Suggested Citation:"Solar and Space Physics--A Science for a Technological Society." National Research Council. 2014. Solar and Space Physics: A Science for a Technological Society: An Overview. Washington, DC: The National Academies Press. doi: 10.17226/18974.
×
Page 2
Suggested Citation:"Solar and Space Physics--A Science for a Technological Society." National Research Council. 2014. Solar and Space Physics: A Science for a Technological Society: An Overview. Washington, DC: The National Academies Press. doi: 10.17226/18974.
×
Page 3
Suggested Citation:"Solar and Space Physics--A Science for a Technological Society." National Research Council. 2014. Solar and Space Physics: A Science for a Technological Society: An Overview. Washington, DC: The National Academies Press. doi: 10.17226/18974.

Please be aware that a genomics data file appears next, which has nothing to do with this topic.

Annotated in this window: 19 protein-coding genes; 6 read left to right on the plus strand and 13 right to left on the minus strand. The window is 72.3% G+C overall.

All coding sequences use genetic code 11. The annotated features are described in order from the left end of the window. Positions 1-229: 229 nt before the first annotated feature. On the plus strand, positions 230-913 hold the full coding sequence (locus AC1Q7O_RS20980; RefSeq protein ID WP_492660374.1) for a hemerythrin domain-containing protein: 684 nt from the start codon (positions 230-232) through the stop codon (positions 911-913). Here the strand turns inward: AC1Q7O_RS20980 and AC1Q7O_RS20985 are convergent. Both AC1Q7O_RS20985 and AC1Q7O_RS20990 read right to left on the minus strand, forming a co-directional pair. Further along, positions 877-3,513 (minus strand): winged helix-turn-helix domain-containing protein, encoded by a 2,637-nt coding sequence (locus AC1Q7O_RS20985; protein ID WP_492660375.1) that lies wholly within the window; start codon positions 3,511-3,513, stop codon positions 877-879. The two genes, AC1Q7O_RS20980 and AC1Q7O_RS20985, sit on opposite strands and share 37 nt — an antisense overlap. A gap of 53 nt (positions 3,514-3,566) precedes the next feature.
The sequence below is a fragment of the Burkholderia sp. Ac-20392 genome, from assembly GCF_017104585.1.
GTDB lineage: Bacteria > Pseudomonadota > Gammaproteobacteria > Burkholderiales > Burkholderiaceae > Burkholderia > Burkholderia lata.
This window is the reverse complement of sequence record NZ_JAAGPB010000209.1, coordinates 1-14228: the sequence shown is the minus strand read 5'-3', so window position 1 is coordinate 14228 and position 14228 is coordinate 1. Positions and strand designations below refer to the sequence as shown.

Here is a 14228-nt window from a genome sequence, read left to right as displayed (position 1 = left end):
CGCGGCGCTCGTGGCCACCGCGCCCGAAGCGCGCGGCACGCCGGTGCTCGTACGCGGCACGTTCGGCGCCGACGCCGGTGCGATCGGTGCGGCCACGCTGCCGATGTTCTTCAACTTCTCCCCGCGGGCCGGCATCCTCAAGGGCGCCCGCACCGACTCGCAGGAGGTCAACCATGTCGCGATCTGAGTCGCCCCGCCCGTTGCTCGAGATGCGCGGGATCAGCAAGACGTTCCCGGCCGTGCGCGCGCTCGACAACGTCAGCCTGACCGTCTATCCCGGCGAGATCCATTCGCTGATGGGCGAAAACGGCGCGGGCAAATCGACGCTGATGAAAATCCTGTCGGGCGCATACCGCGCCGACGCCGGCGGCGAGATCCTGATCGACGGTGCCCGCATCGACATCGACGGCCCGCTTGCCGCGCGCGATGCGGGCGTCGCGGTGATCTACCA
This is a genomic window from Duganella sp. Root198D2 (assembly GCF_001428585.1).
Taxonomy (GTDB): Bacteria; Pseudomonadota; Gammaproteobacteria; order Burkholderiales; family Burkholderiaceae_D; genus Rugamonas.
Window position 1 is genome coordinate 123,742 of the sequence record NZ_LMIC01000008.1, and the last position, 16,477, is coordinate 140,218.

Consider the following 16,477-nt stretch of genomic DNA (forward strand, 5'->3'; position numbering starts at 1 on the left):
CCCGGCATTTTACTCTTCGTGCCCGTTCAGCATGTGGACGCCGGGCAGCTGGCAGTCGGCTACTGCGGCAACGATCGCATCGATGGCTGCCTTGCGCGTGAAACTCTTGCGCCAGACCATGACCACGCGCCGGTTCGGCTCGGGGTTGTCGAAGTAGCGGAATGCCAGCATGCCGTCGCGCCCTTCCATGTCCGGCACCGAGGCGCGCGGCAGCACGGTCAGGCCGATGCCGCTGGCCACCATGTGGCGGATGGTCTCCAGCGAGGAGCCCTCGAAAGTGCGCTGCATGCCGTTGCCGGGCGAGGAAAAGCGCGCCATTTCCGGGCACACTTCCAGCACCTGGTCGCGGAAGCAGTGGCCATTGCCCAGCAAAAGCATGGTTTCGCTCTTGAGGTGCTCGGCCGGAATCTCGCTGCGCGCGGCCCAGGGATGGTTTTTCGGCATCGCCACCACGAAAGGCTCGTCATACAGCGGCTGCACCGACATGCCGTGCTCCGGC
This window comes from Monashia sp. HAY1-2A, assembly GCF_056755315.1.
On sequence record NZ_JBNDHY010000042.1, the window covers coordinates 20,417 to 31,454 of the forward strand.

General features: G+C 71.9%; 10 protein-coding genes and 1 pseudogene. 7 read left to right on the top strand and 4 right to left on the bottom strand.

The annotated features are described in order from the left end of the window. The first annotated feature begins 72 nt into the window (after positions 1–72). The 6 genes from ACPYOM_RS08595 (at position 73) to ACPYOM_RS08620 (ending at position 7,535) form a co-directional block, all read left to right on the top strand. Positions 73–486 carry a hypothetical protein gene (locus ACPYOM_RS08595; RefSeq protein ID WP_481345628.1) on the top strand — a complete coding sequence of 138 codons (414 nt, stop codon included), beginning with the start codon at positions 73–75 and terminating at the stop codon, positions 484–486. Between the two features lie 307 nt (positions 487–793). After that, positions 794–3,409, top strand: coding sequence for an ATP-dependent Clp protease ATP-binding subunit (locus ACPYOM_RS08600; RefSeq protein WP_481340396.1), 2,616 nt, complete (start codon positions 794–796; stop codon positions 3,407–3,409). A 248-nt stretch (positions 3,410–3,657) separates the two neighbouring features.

×
Page 4
Suggested Citation:"Solar and Space Physics--A Science for a Technological Society." National Research Council. 2014. Solar and Space Physics: A Science for a Technological Society: An Overview. Washington, DC: The National Academies Press. doi: 10.17226/18974.
×
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In 2010, NASA and the National Science Foundation asked the National Research Council to assemble a committee of experts to develop an integrated national strategy that would guide agency investments in solar and space physics for the years 2013-2022. That strategy, the result of nearly 2 years of effort by the survey committee, which worked with more than 100 scientists and engineers on eight supporting study panels, is presented in the 2013 publication, Solar and Space Physics: A Science for a Technological Society. This booklet, designed to be accessible to a broader audience of policymakers and the interested public, summarizes the content of that report.